In this 1950 novel Stella Gibbons explores the little comedies and dramas of life in rural Sussex immediately after the second world war. Alda Lucie-Brown comes to live at dreary, isolated Pine Cottage with her three daughters, Jenny, Louise and little Meg. Alda's husband Ronald, a university lecturer, is still on military service abroad, helping with reconstruction work in Germany, and the family has lived a peripatetic life since their home in Ironborough, a prosperous provincial city where both Alda and Ronald have deep roots, was destroyed in the war. Alda and the girls make friends with their immediate neighbours, the Hoadleys at the nearby farm, and Mr Waite, who keeps battery chickens and is fond of transcendent literature.
Alda is the matchmaker of the title, interfering first in the love life of her old friend Jean. Jean has reached her early thirties without marrying, although there has been a procession of unsuitable men in her life; her father has recently died, leaving her his profitable kitchenware business. Alda thinks that Mr Waite, for all that he is gloomy and old-fashioned, will do well for Jean, and develops their acquaintance. Alda goes on to encourage Sylvia, a would-be actress with dyed hair working as a land girl for the Hoadleys, to consider Fabrio, an Italian prisoner of war also working on the farm, as a potential suitor. All this is played out against a background of rural life, farm work, riding lessons and a convent school for the girls, with Ronald's occasional visits when on leave.
The underlying theme of the novel seems to be getting people into their rightful place. Alda, displaced from her native Ironborough, takes a fairly superficial attitude to life at Pine Cottage; she will not be there for long and will not see at close hand the consequences of her matchmaking. Fabrio is exiled from his impoverished Italian home and sufficiently disconcerted to consider Sylvia as a potential wife, rather than Maria, the girl at home who writes to him every week. Mr Waite has been somehow deprived of the managerial business position that he grew up expecting to have; marriage to Jean would restore this to him. The novel valorises people like the Hoadleys, who are in the appropriate setting and making it work for them; and Mr Hoadley's parents, who live, as Mrs Hoadley says, "very rough". Sylvia and Fabrio's visit to the elder Hoadleys in their patchwork house brings out fastidious disdain in Sylvia, but the narrative is quite approving of their way of life. Perhaps the strongest condemnation of the effect on place of the wrong sort of person is the description of the decline of the Linga-Longa cafe, once the clean and respectable Blue Plate, now infiltrated by gipsies, lorry-drivers and dirt, and unsuitable for Alda and her daughters. The novel flirts with the possibility that people may move between cultures through the relationship between Sylvia and Fabrio, but ultimately takes a conservative view of such mobility: people, whatever their background, are better off where their roots are.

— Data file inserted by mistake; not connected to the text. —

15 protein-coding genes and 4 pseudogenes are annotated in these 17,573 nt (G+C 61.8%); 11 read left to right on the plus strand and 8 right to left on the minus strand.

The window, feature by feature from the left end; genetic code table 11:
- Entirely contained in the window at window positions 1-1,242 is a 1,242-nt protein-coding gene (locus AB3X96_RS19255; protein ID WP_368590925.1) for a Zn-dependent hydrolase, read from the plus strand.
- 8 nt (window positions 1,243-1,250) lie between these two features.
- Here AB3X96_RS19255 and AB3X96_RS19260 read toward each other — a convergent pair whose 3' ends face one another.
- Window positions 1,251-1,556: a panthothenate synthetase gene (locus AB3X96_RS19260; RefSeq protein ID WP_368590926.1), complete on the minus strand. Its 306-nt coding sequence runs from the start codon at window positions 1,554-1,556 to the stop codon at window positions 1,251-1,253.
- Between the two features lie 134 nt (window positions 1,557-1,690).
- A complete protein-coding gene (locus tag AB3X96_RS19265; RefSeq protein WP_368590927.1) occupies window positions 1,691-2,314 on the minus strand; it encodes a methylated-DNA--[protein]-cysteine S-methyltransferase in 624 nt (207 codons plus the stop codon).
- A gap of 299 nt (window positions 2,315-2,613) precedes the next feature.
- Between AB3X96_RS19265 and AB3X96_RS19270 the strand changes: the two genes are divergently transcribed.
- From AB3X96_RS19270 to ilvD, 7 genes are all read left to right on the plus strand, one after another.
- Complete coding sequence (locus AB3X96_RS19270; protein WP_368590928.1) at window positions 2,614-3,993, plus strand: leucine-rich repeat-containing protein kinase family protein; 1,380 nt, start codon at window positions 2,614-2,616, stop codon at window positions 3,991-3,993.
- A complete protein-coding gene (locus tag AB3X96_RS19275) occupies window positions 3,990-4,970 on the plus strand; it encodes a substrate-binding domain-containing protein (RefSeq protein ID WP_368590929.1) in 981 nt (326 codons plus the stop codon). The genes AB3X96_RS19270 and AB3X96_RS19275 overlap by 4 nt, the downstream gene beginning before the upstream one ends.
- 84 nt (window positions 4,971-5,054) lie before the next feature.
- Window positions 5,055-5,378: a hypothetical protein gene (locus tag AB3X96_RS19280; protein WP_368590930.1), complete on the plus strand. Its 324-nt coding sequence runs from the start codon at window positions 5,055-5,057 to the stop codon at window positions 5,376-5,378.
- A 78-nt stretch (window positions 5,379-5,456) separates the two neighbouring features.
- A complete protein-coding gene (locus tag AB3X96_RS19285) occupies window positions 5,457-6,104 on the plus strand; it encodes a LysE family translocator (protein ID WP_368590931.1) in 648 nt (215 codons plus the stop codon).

In order to fit in the right, appointed place, people must be of the right type; the novel therefore inevitably deals in stereotypes. The Italian prisoners of war are portrayed as dirty, untrustworthy and over-emotional; Sylvia's semi-bohemian, theatrical and Communist family are described as dirty (again), vulgar and unintelligent; the London friends of Jean's original suitor are hard, fashionable and superficial. There is a good deal about the grubbiness of Italian peasant life, and the novel sentimentalises their poverty as perfectly appropriate for peasants, indeed much the best thing for them. This, alongside the general snobbishness which also permeates Nightingale Wood, can make the novel an uneasy read. Alda, with her golden hair and sparkling hazel eyes, is probably intended to be as attractive a meddler in others' affairs as Flora Poste; although she is probably as interfering as Flora, she lacks Flora's ability to divine what people really want from life, and to give it to them while, serendipitously, getting her own way.
The novel's attractive qualities lie in its contingent, happenstance approach to plot; things happen that have no particular bearing on the twin love stories. Jenny and Louise go to school for the first time, and find it difficult, but no crisis ensues; a storm threatens the harvest, but the neighbours and farmworkers all pull together to get the wheat in before the storm can break - which it never actually does. Stella Gibbons seems fond of this type of anticlimax and uses it to tease the reader. There are also lyrical descriptions of the charms of country life in the summer, with picnics and bicycle rides featuring prominently. Criticising Sylvia's taste in films, the narrator praises films like This Happy Breed and I Know Where I'm Going! which "took a story from everyday life and touched it with poetry"; I suspect this was also the ambition of this novel.